“The internet culture stuff isn’t a big problem per se, but it does cause toxicity,” he continues. Miya Lowe, whose genre-hopping music plunged into breakcore as evaboy, was forced to step back from the burgeoning scene as a result of that toxicity. “I don’t regret leaving and stepping away from it,” they say. “There was so much stress and terrible drama.” But as Andrew Whelan’s ethnographic work suggests, Internet culture, along with its baggage of “edge” and toxicity, has always been bubbling at the corners of breakcore. Like the hardcore punk that preceded it, breakcore’s existence in musical extremes has at times led to political and personal contradictions within the scene.

Nevertheless, there are breakcore performers who use the subcultural characters of anime and video games to bring out the style at both URL and IRL parties. Labels and collectives such as Death by Sheep, Kitty on Fire, 909 Worldwide, Norm Corps, Landline Collective, Suck Puck Records – just to name a few – have been at the forefront of this revival, often releasing hardcore breaks and bringing breakcore together in an amalgamation of the parallel trajectories of the subgenres. Here are some highlights.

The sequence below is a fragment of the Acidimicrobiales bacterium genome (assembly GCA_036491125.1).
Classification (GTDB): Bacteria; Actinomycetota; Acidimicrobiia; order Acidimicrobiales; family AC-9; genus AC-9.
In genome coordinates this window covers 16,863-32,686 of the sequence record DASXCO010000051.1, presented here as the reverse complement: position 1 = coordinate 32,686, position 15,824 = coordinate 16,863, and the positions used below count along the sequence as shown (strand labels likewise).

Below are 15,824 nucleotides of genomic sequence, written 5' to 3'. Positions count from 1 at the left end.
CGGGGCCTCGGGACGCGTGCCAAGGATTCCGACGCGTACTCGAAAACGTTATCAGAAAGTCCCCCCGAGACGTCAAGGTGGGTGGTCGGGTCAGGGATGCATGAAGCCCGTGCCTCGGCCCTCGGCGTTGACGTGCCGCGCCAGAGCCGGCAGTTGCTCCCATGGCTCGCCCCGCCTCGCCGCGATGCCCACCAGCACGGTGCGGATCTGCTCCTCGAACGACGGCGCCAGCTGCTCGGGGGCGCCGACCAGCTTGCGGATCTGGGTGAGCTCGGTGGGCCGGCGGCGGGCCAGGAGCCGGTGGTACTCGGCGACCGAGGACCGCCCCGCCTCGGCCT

golden boy
I never meant for this to happen

Paris Alexander, aka Golden Boy, was a unique force in the breakcore revival. Artists and fans mourned her tragic passing last year; “I felt like she was the de facto leader of a new generation of ravers in the US,” Machine Girl said in a social media post. Her tracks introduced newer fans to the potpourri sound of breakcore’s origins, sprinkled with bits of internet culture and video game references between gabber kicks and bent breaks. Founder of the Norm Corps label, she brought URL’s breakcore revival to IRL with 909 Worldwide on a secret show in Portland with Lil Kevo 303, 99jakes, Deejay Chainwallet and other prominent producers.